Monday, May 7, 2007

More Science Drama

Seems there's plenty of scientific misconduct to go around. And it looks like Asia has been very, very, naughty (or at least a few of her nationals have been representing thier mother continent poorly.)

Here are some quick links to a number of recent articles publshed in Science Magazine.
Japan's Universities Take Action
Former Hwang Colleague Faked Monkey Data, U.S. Says
Online Sleuths Challenge Cell Paper
How Young Korean Researchers Helped Unearth a Scandal …

Interestingly, there may be a reason why it is happening. The pressure to perform. This doesn't justify the dishonesty. But it does help us understand why. Read SEED magazine's article about such issues: Scientists Behaving Badly

And there may be insight into why such cases of academic dishonesty and scientific misconduct can go undetected -- the process of peer-review as it currently exists. Fellow scientists check to see if the submitted research is interested and important, not necessarily factual. Fellow scientists can't possibly know if the data has been mismanaged, altered or made up. If it sounds plausible, then all is fine. Learn more here: And How the Problems Eluded Peer Reviewers and Editors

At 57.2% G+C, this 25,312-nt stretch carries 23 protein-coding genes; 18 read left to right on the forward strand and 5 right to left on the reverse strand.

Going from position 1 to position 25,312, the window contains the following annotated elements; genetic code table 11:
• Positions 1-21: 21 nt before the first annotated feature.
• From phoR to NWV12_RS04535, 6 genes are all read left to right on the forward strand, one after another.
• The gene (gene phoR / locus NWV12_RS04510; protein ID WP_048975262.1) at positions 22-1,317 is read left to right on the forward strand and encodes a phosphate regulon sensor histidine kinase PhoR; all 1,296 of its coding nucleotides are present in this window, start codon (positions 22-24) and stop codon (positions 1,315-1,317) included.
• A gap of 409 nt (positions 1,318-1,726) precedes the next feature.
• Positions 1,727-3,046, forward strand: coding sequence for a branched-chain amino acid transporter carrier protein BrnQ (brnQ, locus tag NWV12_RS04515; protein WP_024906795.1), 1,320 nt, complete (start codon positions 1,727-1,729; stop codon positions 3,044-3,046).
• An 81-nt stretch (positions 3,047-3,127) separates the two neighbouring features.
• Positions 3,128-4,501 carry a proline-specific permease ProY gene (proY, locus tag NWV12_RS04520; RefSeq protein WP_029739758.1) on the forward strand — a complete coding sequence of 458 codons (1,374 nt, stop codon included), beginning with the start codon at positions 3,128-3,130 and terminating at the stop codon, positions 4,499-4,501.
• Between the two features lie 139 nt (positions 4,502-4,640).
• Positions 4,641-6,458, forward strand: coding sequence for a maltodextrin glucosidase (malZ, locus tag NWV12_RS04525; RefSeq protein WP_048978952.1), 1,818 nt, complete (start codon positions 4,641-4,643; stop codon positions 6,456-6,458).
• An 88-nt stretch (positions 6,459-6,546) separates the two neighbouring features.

Usually, the first line of defense to dishonesty is within the researcher's own lab. If the lead researcher is repressive then this can limit honest discourse about the project and discourage subordinates from speaking up to others. After all, the lead researcher may hold the strings to the younger researcher's career or visa (if she/he is a foreign national).

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